Insufficient funding and staffing hampered the PSU's effectiveness, and the professional capacity of the PSU remained low. Many observers considered that the PSU, Prosecutor's Office, and courts did not provide an effective deterrent to police abuse, contributing to an atmosphere of impunity. The 2010 ombudsman's report concluded that responses to complaints against police officers were "endlessly delayed" and that priority was given to complaints accusing citizens of attacking law enforcement officials, rather than complaints of police impunity.
Although unit officials showed some improvement in efficiently conducting internal investigations, concerns remained about the low number of completed investigations and the lack of charges in outstanding human rights cases from previous years.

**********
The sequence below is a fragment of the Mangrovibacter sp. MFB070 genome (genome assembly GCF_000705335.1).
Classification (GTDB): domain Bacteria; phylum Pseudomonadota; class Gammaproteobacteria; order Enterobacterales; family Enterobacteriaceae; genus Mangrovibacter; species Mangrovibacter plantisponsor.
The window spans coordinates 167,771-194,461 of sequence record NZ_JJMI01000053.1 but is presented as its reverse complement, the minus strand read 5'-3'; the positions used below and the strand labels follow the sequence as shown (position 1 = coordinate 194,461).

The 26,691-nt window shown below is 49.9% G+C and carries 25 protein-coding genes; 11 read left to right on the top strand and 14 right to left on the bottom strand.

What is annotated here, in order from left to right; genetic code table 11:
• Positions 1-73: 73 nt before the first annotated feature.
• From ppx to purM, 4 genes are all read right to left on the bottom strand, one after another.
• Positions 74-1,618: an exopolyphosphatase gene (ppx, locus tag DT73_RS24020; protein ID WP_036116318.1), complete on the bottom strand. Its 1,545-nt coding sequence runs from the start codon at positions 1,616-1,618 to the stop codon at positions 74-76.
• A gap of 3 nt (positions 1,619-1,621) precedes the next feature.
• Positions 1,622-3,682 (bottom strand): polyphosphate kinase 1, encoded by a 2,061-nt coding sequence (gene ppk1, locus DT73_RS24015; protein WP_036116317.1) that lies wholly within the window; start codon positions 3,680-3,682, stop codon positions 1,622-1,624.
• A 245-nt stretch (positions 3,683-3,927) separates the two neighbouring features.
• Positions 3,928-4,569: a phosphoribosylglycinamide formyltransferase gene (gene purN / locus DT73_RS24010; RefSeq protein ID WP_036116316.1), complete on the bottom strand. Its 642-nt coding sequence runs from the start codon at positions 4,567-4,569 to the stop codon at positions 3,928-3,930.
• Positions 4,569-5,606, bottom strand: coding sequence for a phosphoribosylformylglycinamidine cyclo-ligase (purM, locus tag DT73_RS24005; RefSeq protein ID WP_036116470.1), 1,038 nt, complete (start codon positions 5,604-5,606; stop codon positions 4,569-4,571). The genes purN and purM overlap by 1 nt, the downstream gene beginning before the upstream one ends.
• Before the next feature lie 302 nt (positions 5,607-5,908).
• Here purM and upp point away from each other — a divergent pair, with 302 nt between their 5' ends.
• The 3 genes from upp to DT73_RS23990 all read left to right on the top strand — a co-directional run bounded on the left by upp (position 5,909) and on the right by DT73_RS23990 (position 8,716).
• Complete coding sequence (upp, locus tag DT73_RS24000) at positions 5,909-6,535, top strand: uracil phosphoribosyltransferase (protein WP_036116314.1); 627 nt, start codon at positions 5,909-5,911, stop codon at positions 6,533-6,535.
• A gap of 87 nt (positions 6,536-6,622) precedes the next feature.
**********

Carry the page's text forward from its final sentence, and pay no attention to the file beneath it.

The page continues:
Representatives from a number of international organizations, including the Organization for Security and Cooperation in Europe (OSCE), the EU, and foreign diplomatic missions, continued to monitor police operations and advise the Ministry of Interior on police reforms.
Arrest Procedures and Treatment While in Detention
The law requires warrants issued by an investigative judge for arrest and detention, and police generally followed this requirement in practice.